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In this tour of Budapest’s bakeries you can sample traditional pastries

Clockwise from top left: coconut kurtoskalac from Ruszwurm Cukraszda; eszterhazy szelet, kreme, and turos taska from Frohlich Cukraszda; eszterhazy szelet from Auguszt Cukraszda; and dobos torte from Ruszwurm Cukraszda.
Clockwise from top left: coconut kurtoskalac from Ruszwurm Cukraszda; eszterhazy szelet, kreme, and turos taska from Frohlich Cukraszda; eszterhazy szelet from Auguszt Cukraszda; and dobos torte from Ruszwurm Cukraszda.photos by molly kravitz for the boston globe

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At one time, a typical afternoon in Budapest might require an hour at a cukraszda (cafe) sipping coffee over decadent, mile-high cakes or sticky sweet strudel. While pastry consumption has become less of a ritual, the dozens of cukraszdas that line Budapest streets have not disappeared, and neither has the carefully crafted artistry of Hungarian pastry. The clientele has shifted from the masses to older women keeping this sweet tradition going, and tourists in search of local flavor.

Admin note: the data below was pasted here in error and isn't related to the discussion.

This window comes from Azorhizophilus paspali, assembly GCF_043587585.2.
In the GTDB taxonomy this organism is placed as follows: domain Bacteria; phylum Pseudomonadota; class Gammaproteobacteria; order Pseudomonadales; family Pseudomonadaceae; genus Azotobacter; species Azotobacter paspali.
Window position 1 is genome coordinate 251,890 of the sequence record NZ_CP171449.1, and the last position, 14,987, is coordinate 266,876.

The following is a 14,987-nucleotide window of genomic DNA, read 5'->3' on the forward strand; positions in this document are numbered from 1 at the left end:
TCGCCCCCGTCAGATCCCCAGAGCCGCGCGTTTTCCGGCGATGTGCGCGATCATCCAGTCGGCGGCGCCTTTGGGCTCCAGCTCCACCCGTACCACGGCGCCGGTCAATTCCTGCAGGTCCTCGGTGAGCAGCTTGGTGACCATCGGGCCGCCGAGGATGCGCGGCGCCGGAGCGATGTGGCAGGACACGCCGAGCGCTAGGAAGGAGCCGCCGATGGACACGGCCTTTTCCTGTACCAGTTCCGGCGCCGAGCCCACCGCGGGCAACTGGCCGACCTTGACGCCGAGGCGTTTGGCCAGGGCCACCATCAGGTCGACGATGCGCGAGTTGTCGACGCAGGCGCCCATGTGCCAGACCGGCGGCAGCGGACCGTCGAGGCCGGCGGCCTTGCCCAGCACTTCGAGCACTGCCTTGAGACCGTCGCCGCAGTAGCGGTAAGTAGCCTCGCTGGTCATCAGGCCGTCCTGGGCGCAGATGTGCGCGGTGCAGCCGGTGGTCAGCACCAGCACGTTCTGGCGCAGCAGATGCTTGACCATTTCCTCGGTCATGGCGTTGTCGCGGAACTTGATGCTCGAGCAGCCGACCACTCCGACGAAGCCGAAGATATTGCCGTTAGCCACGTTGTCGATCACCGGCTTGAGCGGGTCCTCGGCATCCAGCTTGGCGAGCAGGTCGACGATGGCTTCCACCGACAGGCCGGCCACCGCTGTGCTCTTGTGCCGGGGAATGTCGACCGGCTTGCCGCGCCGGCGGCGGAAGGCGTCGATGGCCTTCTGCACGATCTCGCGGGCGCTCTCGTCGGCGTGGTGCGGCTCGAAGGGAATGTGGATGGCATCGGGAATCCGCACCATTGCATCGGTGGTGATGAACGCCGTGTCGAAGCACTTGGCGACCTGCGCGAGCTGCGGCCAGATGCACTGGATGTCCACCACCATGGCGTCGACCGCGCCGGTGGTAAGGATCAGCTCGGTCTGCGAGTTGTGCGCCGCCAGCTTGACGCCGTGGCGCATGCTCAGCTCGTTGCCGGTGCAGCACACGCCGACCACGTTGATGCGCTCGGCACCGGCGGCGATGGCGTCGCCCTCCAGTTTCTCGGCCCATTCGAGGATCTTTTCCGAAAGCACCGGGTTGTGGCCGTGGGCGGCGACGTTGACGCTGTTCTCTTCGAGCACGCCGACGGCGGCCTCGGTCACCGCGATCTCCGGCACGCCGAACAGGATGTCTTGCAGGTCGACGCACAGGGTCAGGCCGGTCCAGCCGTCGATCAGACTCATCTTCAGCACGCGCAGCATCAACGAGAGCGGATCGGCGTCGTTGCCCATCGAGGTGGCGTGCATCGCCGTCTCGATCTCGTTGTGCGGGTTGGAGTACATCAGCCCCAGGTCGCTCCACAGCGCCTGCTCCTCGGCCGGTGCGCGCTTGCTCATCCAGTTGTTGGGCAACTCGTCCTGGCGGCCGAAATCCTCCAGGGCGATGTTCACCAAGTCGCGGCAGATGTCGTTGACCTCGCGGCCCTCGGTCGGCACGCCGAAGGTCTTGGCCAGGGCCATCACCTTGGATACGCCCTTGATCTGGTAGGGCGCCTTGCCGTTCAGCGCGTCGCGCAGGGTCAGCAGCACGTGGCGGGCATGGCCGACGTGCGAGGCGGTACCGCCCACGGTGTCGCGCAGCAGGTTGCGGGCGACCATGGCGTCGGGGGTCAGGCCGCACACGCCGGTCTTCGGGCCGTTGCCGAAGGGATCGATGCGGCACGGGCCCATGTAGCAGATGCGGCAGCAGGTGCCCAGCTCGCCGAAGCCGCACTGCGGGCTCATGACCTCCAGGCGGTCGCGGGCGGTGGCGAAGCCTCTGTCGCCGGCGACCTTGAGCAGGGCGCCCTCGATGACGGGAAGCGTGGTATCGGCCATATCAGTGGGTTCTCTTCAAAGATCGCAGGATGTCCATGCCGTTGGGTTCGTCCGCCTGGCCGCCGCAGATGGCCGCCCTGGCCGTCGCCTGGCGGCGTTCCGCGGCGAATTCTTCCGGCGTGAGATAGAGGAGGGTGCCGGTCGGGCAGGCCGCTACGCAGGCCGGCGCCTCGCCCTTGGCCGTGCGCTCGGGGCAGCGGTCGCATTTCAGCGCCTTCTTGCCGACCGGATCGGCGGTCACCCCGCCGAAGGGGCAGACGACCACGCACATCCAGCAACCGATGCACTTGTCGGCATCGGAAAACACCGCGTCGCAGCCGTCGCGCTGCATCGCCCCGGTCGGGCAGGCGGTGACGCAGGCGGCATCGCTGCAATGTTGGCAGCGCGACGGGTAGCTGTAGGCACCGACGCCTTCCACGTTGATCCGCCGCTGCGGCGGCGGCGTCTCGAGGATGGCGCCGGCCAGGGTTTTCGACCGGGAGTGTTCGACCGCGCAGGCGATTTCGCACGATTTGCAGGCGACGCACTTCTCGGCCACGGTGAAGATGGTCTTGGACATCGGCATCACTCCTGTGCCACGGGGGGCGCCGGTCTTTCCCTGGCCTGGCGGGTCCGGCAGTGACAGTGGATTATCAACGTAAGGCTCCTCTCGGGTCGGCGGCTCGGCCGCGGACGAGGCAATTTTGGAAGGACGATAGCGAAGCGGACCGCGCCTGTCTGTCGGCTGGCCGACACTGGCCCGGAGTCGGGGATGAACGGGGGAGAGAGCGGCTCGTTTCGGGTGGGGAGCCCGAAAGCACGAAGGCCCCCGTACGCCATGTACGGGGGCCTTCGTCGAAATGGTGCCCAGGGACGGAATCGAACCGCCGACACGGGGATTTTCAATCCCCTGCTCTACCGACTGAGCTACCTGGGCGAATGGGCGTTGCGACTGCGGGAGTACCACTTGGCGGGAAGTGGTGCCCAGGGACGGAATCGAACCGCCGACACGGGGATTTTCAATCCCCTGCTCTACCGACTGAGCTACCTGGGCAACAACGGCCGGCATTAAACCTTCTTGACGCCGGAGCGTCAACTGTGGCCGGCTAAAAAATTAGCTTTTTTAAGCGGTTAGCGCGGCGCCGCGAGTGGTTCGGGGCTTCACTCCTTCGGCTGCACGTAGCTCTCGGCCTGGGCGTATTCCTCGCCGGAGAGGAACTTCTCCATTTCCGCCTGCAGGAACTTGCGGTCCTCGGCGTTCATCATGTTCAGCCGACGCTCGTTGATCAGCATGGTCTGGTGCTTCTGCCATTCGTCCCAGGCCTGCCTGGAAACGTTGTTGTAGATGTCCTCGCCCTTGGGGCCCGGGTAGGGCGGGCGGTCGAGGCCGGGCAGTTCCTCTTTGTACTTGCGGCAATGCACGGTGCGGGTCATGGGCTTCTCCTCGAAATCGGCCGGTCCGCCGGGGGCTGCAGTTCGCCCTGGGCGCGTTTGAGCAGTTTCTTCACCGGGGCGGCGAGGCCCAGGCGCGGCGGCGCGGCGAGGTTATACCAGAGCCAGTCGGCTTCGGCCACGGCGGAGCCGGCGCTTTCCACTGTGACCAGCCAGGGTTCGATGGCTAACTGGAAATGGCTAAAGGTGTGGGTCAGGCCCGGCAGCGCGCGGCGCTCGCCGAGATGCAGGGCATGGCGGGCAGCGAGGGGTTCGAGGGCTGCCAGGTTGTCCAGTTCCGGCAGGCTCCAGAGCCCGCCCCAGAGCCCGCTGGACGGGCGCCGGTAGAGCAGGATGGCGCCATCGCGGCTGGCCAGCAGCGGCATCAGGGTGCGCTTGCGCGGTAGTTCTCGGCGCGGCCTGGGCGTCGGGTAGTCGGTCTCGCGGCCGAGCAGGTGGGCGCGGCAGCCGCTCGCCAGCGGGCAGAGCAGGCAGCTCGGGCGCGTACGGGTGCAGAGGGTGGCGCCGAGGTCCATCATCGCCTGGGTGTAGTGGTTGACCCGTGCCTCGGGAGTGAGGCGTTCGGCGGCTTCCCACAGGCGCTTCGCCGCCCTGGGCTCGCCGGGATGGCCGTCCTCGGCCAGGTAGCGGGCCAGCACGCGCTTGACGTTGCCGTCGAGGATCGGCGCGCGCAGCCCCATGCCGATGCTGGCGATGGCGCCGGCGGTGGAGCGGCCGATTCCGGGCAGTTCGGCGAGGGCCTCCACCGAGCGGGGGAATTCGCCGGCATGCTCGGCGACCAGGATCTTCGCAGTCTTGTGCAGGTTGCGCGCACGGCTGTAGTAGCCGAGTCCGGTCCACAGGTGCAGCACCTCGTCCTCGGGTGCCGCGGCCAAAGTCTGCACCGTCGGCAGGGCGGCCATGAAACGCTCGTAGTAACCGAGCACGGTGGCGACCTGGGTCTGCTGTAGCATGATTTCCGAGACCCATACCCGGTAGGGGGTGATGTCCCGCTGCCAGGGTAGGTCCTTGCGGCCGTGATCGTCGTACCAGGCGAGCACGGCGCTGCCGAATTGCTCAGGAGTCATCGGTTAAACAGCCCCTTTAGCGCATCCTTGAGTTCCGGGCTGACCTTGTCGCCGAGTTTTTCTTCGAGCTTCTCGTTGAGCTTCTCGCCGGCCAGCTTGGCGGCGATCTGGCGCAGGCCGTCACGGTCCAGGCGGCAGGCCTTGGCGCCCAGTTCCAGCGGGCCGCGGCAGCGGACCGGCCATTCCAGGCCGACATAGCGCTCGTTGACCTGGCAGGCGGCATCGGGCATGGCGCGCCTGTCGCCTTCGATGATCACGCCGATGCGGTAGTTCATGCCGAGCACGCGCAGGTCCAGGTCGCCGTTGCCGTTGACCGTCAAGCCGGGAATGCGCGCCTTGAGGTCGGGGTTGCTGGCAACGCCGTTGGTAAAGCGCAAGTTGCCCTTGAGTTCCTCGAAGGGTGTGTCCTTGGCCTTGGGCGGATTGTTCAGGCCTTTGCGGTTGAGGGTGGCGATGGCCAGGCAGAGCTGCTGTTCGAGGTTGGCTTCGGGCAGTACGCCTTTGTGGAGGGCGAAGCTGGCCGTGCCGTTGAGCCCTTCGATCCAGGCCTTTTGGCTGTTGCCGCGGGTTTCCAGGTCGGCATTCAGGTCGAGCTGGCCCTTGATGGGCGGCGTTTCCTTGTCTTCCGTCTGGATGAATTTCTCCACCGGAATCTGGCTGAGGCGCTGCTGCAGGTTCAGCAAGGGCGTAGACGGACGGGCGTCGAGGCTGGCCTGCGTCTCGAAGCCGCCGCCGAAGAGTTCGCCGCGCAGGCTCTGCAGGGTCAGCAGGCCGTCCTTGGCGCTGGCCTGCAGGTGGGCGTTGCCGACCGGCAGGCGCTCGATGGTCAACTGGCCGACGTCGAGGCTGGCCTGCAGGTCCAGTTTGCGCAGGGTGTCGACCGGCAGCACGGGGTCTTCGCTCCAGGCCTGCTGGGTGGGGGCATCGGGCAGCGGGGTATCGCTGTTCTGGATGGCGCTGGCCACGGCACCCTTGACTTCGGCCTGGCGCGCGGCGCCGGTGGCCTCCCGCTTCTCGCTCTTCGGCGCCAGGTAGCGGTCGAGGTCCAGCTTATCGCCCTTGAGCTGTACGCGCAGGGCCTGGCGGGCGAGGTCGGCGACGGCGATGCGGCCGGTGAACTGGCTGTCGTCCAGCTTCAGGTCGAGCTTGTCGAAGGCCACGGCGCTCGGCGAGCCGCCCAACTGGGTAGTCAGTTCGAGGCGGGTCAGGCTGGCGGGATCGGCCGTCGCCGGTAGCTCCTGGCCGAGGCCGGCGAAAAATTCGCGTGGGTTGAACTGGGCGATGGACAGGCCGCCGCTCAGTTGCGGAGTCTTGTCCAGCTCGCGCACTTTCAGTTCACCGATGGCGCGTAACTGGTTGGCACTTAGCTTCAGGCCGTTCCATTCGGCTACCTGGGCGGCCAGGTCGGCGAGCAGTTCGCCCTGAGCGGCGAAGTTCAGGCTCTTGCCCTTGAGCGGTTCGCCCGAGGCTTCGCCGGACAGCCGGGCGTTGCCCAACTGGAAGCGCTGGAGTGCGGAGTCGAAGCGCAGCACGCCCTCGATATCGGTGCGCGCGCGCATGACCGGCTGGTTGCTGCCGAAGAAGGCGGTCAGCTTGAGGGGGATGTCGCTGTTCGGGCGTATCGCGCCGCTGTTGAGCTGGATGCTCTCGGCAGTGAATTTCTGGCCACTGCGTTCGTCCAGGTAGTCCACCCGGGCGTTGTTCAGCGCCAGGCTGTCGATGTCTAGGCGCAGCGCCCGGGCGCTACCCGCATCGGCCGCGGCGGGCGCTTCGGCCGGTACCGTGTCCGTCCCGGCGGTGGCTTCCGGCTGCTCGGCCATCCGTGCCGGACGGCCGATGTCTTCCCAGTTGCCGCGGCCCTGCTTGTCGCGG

The Danube River divides Budapest into Buda and Pest, both sprinkled with famous pastry shops dating to the early 19th century. Buda is the older side; Pest is modern, hip, and cosmopolitan. A plethora of cukraszdas on both sides showcase extravagant and very traditional cakes in glass cases.

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